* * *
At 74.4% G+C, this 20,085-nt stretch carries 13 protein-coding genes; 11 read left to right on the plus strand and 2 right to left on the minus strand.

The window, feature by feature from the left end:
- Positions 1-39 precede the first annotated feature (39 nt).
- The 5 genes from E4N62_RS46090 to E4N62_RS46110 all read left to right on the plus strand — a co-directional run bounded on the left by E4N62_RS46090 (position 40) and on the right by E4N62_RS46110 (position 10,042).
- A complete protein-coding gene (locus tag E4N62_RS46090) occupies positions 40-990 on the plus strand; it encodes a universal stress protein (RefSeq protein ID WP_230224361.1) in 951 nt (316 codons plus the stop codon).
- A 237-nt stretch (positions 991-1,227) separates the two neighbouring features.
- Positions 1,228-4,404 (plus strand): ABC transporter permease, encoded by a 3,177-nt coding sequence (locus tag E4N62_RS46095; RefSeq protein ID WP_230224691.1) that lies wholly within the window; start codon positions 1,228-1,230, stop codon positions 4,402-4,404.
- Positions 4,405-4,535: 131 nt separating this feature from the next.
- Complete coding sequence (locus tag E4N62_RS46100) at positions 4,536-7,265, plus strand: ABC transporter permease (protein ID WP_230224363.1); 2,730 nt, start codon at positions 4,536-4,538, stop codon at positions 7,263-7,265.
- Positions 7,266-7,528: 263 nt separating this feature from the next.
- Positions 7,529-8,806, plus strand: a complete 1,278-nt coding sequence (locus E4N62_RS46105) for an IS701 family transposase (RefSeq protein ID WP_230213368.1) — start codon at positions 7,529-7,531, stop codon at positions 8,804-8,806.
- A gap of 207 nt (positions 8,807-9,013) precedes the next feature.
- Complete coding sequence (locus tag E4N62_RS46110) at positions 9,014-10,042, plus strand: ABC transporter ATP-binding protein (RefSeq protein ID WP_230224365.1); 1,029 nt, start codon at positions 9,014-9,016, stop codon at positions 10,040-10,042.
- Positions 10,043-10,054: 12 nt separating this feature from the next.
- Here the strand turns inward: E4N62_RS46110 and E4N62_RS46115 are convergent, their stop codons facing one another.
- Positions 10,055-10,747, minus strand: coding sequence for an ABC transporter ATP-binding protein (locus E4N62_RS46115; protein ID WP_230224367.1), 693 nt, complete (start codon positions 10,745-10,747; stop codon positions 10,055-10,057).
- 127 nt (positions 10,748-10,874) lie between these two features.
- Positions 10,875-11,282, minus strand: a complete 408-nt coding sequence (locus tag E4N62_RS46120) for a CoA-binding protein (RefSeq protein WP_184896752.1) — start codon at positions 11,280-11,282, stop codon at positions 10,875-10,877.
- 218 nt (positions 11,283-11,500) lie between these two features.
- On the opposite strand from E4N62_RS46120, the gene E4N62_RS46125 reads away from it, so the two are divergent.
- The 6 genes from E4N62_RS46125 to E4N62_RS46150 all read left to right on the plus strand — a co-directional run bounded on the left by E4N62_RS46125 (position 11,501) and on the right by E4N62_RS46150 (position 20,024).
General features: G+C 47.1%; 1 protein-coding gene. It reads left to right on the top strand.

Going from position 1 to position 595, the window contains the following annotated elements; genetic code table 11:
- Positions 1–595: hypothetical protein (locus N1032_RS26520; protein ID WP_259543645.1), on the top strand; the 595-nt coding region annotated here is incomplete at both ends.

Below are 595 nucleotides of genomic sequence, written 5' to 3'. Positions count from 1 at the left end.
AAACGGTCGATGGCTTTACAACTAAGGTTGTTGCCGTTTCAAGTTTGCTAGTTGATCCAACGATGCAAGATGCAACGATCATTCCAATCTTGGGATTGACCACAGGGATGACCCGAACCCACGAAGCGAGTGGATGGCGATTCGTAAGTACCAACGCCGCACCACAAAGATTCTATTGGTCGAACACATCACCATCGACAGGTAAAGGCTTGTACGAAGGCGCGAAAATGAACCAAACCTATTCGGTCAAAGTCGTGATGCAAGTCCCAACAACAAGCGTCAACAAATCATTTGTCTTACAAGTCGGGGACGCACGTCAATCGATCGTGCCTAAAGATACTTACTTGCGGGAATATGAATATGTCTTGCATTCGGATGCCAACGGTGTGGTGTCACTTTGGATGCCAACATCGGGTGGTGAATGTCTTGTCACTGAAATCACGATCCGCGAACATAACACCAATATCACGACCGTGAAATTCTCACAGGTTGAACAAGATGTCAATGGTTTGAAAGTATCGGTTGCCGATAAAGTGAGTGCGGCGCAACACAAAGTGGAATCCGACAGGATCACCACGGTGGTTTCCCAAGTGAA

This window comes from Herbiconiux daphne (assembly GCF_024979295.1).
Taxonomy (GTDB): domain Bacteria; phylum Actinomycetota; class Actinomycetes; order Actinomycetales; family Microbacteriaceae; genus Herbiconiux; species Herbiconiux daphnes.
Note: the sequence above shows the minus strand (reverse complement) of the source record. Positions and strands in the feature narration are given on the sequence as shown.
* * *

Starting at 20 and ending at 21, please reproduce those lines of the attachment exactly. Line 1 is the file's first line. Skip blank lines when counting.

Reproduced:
- On the opposite strand from E4N62_RS46120, the gene E4N62_RS46125 reads away from it, so the two are divergent.
- The 6 genes from E4N62_RS46125 to E4N62_RS46150 all read left to right on the plus strand — a co-directional run bounded on the left by E4N62_RS46125 (position 11,501) and on the right by E4N62_RS46150 (position 20,024).